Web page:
Recently I posted a short description of the conditions under which I learned to tat on InTatters, where I hang out a lot! I was pretty solo at the tender age of 11. It amazes me that I ever learned to tat at all. But there was something about the process that just grabbed me. I had no idea if anyone else in the world even tatted anymore, (but why would Coats & Clark have printed the book if there were not?).
My limitations as a solo tatter were pretty restrictive:
The Learn How Book by Coats & Clark specified size 80 tatting thread to start with!!!!! I went along meekly and mildly (a facet of my personality which has changed dramatically since then!).
The instructions described HOW to tat but not how to solve certain other issues:
1. How to add more thread when the full shuttle was empty and the pattern wasn’t done. My solution was to leave it unfinished or discard the piece. How sad. This problem also lead me to all sorts of contortions to use the last bit of thread but never tumbling to the idea of finger tatting.
2. How to fix a lock join when it didn’t close right. My lock joins were wildly erratic and my first, second and third responses were too pull it tighter. Sigh…. So my ugly lock joins led me to discard a lot of work ( in size 80 thread, remember!)
3. And the Shuttle! It was metal with a bobbin and the shuttle was never tight enough to keep the bobbin from spinning. It had a flat hook that broke almost instantaneously. The edges of the shuttle itself would cut my thread. I didn’t know what to do after the thread broke! (See No. 1).
But I survived and tatted for years in a limited, broken wheel on a bike sort of way.
When I got hooked up with InTatters, the lights went on, the curtain went up, I learned new things every single day. What an experience.
I am changing my focus in this blog to helping new tatters and wannabe tatters learn the things that will help them start tatting and keep them growing in skill and love for tatting.
When working with a shuttle with a post, the shuttle should be wound with thread so that the thread coming off the shuttle exits the shuttle at the top and from the right.
A shuttle with a pick only has one position where the thread comes off the top on the right. That position is with the pick side facing up. With the shuttle in this position, the thread is wound clockwise as shown in the diagram.
A shuttle without a pick can be wound with thread in either direction. When using a shuttle without a pick, just flip the shuttle over until you get the thread coming out of the top on the right.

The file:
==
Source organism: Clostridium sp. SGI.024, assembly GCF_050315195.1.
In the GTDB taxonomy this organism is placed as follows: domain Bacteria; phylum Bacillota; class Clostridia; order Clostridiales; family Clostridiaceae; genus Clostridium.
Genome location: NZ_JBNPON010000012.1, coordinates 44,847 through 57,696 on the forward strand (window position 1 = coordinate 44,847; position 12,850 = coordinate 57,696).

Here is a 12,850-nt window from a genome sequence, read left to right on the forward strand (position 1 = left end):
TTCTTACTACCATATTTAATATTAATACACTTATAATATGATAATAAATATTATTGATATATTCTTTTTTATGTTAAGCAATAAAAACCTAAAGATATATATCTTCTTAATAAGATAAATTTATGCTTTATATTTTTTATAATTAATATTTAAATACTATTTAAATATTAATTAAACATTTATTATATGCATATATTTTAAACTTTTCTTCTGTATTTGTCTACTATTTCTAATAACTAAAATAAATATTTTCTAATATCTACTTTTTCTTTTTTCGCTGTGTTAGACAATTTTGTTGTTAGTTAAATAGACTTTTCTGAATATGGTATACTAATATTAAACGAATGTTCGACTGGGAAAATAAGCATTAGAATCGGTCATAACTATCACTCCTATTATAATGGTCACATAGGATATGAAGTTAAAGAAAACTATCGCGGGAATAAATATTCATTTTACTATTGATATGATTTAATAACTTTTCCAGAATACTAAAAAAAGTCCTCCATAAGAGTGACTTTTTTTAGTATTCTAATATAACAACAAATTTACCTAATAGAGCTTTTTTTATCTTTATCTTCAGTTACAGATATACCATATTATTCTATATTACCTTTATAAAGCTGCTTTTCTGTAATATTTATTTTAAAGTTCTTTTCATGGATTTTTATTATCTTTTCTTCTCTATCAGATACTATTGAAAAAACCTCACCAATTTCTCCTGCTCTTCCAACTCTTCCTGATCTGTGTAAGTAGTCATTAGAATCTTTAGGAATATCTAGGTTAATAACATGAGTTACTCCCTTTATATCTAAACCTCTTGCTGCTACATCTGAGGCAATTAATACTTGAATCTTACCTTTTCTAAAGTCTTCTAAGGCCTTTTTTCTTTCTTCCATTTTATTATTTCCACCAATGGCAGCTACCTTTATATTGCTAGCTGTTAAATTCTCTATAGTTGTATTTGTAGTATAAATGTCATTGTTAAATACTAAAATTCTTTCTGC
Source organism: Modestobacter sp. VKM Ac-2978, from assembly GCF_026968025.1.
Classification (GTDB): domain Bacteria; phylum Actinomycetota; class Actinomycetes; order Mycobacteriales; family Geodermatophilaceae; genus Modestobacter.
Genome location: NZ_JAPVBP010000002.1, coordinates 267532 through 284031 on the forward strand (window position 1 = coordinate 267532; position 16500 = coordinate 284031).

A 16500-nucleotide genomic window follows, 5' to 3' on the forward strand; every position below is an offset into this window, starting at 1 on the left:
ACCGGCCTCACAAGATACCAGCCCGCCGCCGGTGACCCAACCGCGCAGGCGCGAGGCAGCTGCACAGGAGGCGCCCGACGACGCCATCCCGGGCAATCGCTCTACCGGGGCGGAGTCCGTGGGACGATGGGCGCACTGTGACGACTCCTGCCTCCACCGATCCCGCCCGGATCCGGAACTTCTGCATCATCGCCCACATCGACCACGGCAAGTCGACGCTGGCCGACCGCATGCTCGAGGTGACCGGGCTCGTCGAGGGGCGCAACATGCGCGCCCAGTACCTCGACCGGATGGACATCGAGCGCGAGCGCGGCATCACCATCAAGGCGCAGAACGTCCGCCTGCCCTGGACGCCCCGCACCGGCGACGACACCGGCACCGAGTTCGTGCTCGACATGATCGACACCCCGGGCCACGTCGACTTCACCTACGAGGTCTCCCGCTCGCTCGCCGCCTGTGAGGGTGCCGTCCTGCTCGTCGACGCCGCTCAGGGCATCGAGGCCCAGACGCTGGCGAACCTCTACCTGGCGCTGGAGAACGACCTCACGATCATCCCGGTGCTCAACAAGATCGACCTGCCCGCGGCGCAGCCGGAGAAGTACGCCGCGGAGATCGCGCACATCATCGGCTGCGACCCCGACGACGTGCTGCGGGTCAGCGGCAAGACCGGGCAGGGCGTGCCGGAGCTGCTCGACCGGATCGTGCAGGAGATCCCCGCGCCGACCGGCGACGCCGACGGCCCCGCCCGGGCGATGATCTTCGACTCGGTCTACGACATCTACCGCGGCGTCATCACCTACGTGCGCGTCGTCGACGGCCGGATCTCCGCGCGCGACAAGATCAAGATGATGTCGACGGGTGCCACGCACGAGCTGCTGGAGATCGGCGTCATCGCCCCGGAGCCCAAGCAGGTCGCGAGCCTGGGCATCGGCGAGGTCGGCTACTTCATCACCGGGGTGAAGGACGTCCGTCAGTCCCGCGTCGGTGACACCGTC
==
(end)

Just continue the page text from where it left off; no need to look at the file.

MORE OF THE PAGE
I am a member on stitchinfingers on ning and another member posted a gorgeous picture of a tablecloth with vast corners of crocheted lace that her mother had made 80 years ago. Unfortunately, when she asked her mother how to make the lace, late in her mother’s life, her mom couldn’t remember. I looked at the picture and thought “I could figure that out.” And I did.
Here is my sample of the pattern, which very cleverly allows what could be an exercise in making bits with lots of starts and finishes for each scallop into a continuous process where a corner only requires one piece of thread. My sample only has 3 scallops as a proof of concept, but the table-cloth has about 600! in 4 large corners and 4 small inserted pieces.
And here is the pattern I wrote of the reconstruction: Scallop Lace pattern
The Mardi Gras Snowflake use the Single Shuttle Split Ring technique by Matthew Takeda. The reason I used it was to preserve the flow of the changing colors in the thread I used. Normal split rings can have a very splotchy, speckled effect with such abrupt color changes. It’s possible to control colors by adding threads at the right place in the color progression but that, to my mind is even worse, because of all the ends to hide. These days, I also use SSSRs simply to hide ends when finishing a piece.
Currently engaged in practicing needle tatting. I can make true rings for days! But I’m still stymied by the chains. Can’t bend my head around how to proceed. I will read up at http://www.georgiaseitz.com/nt/mimi/html/index.html.
It will take some practice, but this morning’s session has at least locked the rings in my head.
I love to make lace, which comes down to string and a hole! Knit lace, crochet lace, tatting, and any odd, wonderful thing I stumble upon (like sprang and naalbinding).
Herewith my most recent: a tatted Angel created in response to Sharon Briggs’ latest design challenge